Punishment vs. Rehab

How effective rehabilitation and punishment really are has been heavily analyzed throughout time. They have been analyzed to determine which one has a better outcome for society and the victim as well as the criminal offender. For society, the fiscal and social impact has been analyzed. It has been proposed that punishment only leads to deterrence and that rehabilitation will decrease recidivism.

Many argue that only punishing criminal offenders does not do much to deter them from committing future offenses. In fact, approximately sixty-three percent of criminal offenders who have been punished have committed crimes in the past. Many criminal offenders who have been punished also go out and commit other crimes.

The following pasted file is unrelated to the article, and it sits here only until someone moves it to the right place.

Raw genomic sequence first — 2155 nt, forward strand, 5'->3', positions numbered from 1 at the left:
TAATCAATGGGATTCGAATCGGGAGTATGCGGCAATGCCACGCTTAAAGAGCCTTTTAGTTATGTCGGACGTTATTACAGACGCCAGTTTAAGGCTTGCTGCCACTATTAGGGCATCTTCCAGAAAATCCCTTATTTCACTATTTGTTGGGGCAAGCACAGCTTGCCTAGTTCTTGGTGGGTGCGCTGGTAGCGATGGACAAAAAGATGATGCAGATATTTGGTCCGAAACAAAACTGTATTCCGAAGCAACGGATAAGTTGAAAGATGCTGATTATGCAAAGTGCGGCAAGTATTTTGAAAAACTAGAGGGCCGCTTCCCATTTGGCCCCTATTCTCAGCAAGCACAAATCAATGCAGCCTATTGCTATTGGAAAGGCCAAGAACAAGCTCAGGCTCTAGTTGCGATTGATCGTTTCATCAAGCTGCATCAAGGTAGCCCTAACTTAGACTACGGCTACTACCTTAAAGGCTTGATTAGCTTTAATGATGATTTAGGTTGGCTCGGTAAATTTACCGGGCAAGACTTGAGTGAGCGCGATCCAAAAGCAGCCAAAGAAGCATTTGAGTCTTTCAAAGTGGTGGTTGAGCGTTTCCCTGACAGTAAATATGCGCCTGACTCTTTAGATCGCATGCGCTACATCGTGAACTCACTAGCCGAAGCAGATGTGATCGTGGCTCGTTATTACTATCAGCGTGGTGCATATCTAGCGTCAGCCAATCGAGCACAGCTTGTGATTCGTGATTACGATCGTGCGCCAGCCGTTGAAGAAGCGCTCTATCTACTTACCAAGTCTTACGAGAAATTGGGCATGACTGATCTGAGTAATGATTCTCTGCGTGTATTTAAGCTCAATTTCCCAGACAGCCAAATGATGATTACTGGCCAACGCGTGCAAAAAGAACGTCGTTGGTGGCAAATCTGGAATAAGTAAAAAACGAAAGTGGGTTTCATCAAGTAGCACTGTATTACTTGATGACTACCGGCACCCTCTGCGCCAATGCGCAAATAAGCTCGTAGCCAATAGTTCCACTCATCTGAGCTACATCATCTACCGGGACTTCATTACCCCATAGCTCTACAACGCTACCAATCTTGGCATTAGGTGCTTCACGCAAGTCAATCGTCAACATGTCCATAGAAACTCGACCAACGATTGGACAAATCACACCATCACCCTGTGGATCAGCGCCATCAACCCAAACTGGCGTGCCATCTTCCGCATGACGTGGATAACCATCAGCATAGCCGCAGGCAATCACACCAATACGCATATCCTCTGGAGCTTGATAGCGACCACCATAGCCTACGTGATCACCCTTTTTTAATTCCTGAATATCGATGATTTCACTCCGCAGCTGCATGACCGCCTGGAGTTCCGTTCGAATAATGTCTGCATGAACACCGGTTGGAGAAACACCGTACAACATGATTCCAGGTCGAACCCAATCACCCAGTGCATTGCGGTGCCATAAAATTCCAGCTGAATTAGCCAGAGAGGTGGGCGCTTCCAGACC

Many argue that rehabilitation is more of a permanent solution in preventing criminal offenders from committing future crimes. The foundation of this argument is that a criminal offender who learns to adapt to society by learning a trade and getting an education will be more likely to become a productive part of society.

The main goal of rehabilitation during incarceration is to improve a criminal offender’s life so that they no longer have the desire to commit criminal acts.